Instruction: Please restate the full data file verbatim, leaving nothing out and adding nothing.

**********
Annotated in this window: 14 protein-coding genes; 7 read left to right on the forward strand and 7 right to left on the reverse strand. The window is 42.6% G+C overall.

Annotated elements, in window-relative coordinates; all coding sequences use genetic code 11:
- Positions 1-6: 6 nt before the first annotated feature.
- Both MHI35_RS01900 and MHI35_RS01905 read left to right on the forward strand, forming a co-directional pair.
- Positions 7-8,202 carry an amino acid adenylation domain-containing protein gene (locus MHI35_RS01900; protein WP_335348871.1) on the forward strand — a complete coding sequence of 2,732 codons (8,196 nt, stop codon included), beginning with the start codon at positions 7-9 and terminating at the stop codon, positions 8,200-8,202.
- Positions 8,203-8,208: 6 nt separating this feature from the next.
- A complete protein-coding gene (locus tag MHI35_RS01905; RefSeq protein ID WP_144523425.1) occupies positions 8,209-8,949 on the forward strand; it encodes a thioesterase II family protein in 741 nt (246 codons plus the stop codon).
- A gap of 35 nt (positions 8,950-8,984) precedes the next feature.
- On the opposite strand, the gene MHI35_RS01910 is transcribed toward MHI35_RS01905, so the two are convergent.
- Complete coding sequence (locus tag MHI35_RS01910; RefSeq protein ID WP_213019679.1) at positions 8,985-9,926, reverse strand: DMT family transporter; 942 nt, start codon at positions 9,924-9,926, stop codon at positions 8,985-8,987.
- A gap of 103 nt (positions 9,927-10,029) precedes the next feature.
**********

Annotated in this window: 14 protein-coding genes; 7 read left to right on the forward strand and 7 right to left on the reverse strand. The window is 42.6% G+C overall.

Annotated elements, in window-relative coordinates; all coding sequences use genetic code 11:
- Positions 1-6: 6 nt before the first annotated feature.
- Both MHI35_RS01900 and MHI35_RS01905 read left to right on the forward strand, forming a co-directional pair.
- Positions 7-8,202 carry an amino acid adenylation domain-containing protein gene (locus MHI35_RS01900; protein WP_335348871.1) on the forward strand — a complete coding sequence of 2,732 codons (8,196 nt, stop codon included), beginning with the start codon at positions 7-9 and terminating at the stop codon, positions 8,200-8,202.
- Positions 8,203-8,208: 6 nt separating this feature from the next.
- A complete protein-coding gene (locus tag MHI35_RS01905; RefSeq protein ID WP_144523425.1) occupies positions 8,209-8,949 on the forward strand; it encodes a thioesterase II family protein in 741 nt (246 codons plus the stop codon).
- A gap of 35 nt (positions 8,950-8,984) precedes the next feature.
- On the opposite strand, the gene MHI35_RS01910 is transcribed toward MHI35_RS01905, so the two are convergent.
- Complete coding sequence (locus tag MHI35_RS01910; RefSeq protein ID WP_213019679.1) at positions 8,985-9,926, reverse strand: DMT family transporter; 942 nt, start codon at positions 9,924-9,926, stop codon at positions 8,985-8,987.
- A gap of 103 nt (positions 9,927-10,029) precedes the next feature.